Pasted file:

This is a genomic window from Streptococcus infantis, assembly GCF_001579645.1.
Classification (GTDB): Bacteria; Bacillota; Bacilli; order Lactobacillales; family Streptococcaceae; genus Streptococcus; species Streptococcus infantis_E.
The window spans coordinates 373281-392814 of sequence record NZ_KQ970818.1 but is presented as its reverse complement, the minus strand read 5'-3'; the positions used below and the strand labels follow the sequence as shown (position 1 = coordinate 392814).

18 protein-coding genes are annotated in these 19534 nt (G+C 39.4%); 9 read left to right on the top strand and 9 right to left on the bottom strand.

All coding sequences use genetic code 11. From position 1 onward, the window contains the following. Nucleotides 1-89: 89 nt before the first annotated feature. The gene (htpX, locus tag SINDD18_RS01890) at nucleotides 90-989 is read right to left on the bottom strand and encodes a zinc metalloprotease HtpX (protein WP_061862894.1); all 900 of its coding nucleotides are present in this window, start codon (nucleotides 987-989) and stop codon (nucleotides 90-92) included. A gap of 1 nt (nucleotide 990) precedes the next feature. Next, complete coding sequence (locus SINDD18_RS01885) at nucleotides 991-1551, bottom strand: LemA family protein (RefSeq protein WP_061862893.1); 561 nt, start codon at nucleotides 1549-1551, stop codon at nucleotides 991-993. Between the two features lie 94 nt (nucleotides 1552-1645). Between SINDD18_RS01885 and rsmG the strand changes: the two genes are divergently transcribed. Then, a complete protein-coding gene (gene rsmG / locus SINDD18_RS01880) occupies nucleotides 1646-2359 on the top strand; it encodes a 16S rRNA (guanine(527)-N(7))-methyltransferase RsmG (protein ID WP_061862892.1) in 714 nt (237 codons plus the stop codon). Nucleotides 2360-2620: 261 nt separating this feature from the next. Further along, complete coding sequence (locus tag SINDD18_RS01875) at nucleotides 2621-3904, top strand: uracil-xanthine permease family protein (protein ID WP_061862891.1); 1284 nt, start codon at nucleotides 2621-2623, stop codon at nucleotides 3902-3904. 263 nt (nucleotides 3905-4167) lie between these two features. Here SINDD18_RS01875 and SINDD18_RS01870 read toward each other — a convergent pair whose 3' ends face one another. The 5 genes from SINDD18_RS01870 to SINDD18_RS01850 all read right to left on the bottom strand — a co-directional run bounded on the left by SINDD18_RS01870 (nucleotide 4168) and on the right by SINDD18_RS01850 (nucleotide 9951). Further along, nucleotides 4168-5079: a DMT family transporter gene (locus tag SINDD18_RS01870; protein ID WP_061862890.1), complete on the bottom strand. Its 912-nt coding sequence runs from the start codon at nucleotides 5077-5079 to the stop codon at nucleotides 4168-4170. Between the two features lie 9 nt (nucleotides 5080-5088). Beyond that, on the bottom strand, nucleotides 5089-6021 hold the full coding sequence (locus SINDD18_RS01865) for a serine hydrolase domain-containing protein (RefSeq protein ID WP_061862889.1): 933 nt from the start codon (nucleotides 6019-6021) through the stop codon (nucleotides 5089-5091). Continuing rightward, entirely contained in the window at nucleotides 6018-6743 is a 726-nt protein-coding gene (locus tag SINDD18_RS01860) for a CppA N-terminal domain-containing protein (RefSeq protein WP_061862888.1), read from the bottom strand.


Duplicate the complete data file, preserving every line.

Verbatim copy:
This is a genomic window from Streptococcus infantis, assembly GCF_001579645.1.
Classification (GTDB): Bacteria; Bacillota; Bacilli; order Lactobacillales; family Streptococcaceae; genus Streptococcus; species Streptococcus infantis_E.
The window spans coordinates 373281-392814 of sequence record NZ_KQ970818.1 but is presented as its reverse complement, the minus strand read 5'-3'; the positions used below and the strand labels follow the sequence as shown (position 1 = coordinate 392814).

18 protein-coding genes are annotated in these 19534 nt (G+C 39.4%); 9 read left to right on the top strand and 9 right to left on the bottom strand.

All coding sequences use genetic code 11. From position 1 onward, the window contains the following. Nucleotides 1-89: 89 nt before the first annotated feature. The gene (htpX, locus tag SINDD18_RS01890) at nucleotides 90-989 is read right to left on the bottom strand and encodes a zinc metalloprotease HtpX (protein WP_061862894.1); all 900 of its coding nucleotides are present in this window, start codon (nucleotides 987-989) and stop codon (nucleotides 90-92) included. A gap of 1 nt (nucleotide 990) precedes the next feature. Next, complete coding sequence (locus SINDD18_RS01885) at nucleotides 991-1551, bottom strand: LemA family protein (RefSeq protein WP_061862893.1); 561 nt, start codon at nucleotides 1549-1551, stop codon at nucleotides 991-993. Between the two features lie 94 nt (nucleotides 1552-1645). Between SINDD18_RS01885 and rsmG the strand changes: the two genes are divergently transcribed. Then, a complete protein-coding gene (gene rsmG / locus SINDD18_RS01880) occupies nucleotides 1646-2359 on the top strand; it encodes a 16S rRNA (guanine(527)-N(7))-methyltransferase RsmG (protein ID WP_061862892.1) in 714 nt (237 codons plus the stop codon). Nucleotides 2360-2620: 261 nt separating this feature from the next. Further along, complete coding sequence (locus tag SINDD18_RS01875) at nucleotides 2621-3904, top strand: uracil-xanthine permease family protein (protein ID WP_061862891.1); 1284 nt, start codon at nucleotides 2621-2623, stop codon at nucleotides 3902-3904. 263 nt (nucleotides 3905-4167) lie between these two features. Here SINDD18_RS01875 and SINDD18_RS01870 read toward each other — a convergent pair whose 3' ends face one another. The 5 genes from SINDD18_RS01870 to SINDD18_RS01850 all read right to left on the bottom strand — a co-directional run bounded on the left by SINDD18_RS01870 (nucleotide 4168) and on the right by SINDD18_RS01850 (nucleotide 9951). Further along, nucleotides 4168-5079: a DMT family transporter gene (locus tag SINDD18_RS01870; protein ID WP_061862890.1), complete on the bottom strand. Its 912-nt coding sequence runs from the start codon at nucleotides 5077-5079 to the stop codon at nucleotides 4168-4170. Between the two features lie 9 nt (nucleotides 5080-5088). Beyond that, on the bottom strand, nucleotides 5089-6021 hold the full coding sequence (locus SINDD18_RS01865) for a serine hydrolase domain-containing protein (RefSeq protein ID WP_061862889.1): 933 nt from the start codon (nucleotides 6019-6021) through the stop codon (nucleotides 5089-5091). Continuing rightward, entirely contained in the window at nucleotides 6018-6743 is a 726-nt protein-coding gene (locus tag SINDD18_RS01860) for a CppA N-terminal domain-containing protein (RefSeq protein WP_061862888.1), read from the bottom strand.